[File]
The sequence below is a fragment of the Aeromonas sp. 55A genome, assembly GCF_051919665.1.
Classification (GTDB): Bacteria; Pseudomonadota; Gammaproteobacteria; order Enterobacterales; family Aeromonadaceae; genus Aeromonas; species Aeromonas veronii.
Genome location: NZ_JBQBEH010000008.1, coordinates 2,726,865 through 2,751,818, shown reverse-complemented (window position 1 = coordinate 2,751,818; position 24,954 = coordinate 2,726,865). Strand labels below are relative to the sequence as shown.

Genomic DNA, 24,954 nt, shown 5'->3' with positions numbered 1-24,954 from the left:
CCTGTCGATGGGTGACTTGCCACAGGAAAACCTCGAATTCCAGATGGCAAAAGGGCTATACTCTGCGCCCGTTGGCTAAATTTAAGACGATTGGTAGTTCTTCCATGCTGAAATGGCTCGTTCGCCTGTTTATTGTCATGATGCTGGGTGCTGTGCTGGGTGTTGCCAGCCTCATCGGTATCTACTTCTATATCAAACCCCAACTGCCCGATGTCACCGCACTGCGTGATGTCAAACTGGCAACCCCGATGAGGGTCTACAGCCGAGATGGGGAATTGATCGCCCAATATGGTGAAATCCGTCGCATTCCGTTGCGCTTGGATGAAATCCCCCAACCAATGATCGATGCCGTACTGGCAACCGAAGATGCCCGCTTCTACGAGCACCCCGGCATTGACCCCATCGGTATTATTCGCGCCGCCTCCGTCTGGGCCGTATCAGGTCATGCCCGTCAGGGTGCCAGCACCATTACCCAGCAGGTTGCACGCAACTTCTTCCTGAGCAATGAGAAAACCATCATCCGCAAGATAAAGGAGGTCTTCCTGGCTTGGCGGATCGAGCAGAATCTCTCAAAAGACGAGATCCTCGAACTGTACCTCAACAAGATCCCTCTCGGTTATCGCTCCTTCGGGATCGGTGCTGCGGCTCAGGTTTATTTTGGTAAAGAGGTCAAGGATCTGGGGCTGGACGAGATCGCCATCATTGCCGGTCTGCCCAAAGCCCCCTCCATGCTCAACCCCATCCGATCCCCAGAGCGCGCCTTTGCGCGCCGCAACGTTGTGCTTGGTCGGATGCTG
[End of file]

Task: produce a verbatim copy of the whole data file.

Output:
The sequence below is a fragment of the Aeromonas sp. 55A genome, assembly GCF_051919665.1.
Classification (GTDB): Bacteria; Pseudomonadota; Gammaproteobacteria; order Enterobacterales; family Aeromonadaceae; genus Aeromonas; species Aeromonas veronii.
Genome location: NZ_JBQBEH010000008.1, coordinates 2,726,865 through 2,751,818, shown reverse-complemented (window position 1 = coordinate 2,751,818; position 24,954 = coordinate 2,726,865). Strand labels below are relative to the sequence as shown.

Genomic DNA, 24,954 nt, shown 5'->3' with positions numbered 1-24,954 from the left:
CCTGTCGATGGGTGACTTGCCACAGGAAAACCTCGAATTCCAGATGGCAAAAGGGCTATACTCTGCGCCCGTTGGCTAAATTTAAGACGATTGGTAGTTCTTCCATGCTGAAATGGCTCGTTCGCCTGTTTATTGTCATGATGCTGGGTGCTGTGCTGGGTGTTGCCAGCCTCATCGGTATCTACTTCTATATCAAACCCCAACTGCCCGATGTCACCGCACTGCGTGATGTCAAACTGGCAACCCCGATGAGGGTCTACAGCCGAGATGGGGAATTGATCGCCCAATATGGTGAAATCCGTCGCATTCCGTTGCGCTTGGATGAAATCCCCCAACCAATGATCGATGCCGTACTGGCAACCGAAGATGCCCGCTTCTACGAGCACCCCGGCATTGACCCCATCGGTATTATTCGCGCCGCCTCCGTCTGGGCCGTATCAGGTCATGCCCGTCAGGGTGCCAGCACCATTACCCAGCAGGTTGCACGCAACTTCTTCCTGAGCAATGAGAAAACCATCATCCGCAAGATAAAGGAGGTCTTCCTGGCTTGGCGGATCGAGCAGAATCTCTCAAAAGACGAGATCCTCGAACTGTACCTCAACAAGATCCCTCTCGGTTATCGCTCCTTCGGGATCGGTGCTGCGGCTCAGGTTTATTTTGGTAAAGAGGTCAAGGATCTGGGGCTGGACGAGATCGCCATCATTGCCGGTCTGCCCAAAGCCCCCTCCATGCTCAACCCCATCCGATCCCCAGAGCGCGCCTTTGCGCGCCGCAACGTTGTGCTTGGTCGGATGCTG